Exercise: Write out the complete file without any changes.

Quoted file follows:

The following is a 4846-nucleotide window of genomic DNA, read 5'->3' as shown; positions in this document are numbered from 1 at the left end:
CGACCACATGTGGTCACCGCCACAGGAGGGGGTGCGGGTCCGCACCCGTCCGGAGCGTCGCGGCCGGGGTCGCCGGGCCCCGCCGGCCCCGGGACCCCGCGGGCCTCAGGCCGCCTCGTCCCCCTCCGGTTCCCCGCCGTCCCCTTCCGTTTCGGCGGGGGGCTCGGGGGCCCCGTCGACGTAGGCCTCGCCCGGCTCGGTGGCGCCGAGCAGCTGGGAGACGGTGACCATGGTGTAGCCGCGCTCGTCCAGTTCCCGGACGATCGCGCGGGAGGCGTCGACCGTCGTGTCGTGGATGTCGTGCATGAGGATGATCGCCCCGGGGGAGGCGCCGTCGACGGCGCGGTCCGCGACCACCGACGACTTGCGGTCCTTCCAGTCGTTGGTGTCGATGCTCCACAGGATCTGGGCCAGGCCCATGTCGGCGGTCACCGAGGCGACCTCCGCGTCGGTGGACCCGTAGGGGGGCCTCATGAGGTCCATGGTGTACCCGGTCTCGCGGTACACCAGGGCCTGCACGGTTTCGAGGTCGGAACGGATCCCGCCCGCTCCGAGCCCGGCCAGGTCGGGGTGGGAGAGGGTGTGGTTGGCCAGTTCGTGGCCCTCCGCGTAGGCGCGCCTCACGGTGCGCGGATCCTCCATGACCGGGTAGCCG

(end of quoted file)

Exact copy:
The following is a 4846-nucleotide window of genomic DNA, read 5'->3' as shown; positions in this document are numbered from 1 at the left end:
CGACCACATGTGGTCACCGCCACAGGAGGGGGTGCGGGTCCGCACCCGTCCGGAGCGTCGCGGCCGGGGTCGCCGGGCCCCGCCGGCCCCGGGACCCCGCGGGCCTCAGGCCGCCTCGTCCCCCTCCGGTTCCCCGCCGTCCCCTTCCGTTTCGGCGGGGGGCTCGGGGGCCCCGTCGACGTAGGCCTCGCCCGGCTCGGTGGCGCCGAGCAGCTGGGAGACGGTGACCATGGTGTAGCCGCGCTCGTCCAGTTCCCGGACGATCGCGCGGGAGGCGTCGACCGTCGTGTCGTGGATGTCGTGCATGAGGATGATCGCCCCGGGGGAGGCGCCGTCGACGGCGCGGTCCGCGACCACCGACGACTTGCGGTCCTTCCAGTCGTTGGTGTCGATGCTCCACAGGATCTGGGCCAGGCCCATGTCGGCGGTCACCGAGGCGACCTCCGCGTCGGTGGACCCGTAGGGGGGCCTCATGAGGTCCATGGTGTACCCGGTCTCGCGGTACACCAGGGCCTGCACGGTTTCGAGGTCGGAACGGATCCCGCCCGCTCCGAGCCCGGCCAGGTCGGGGTGGGAGAGGGTGTGGTTGGCCAGTTCGTGGCCCTCCGCGTAGGCGCGCCTCACGGTGCGCGGATCCTCCATGACCGGGTAGCCG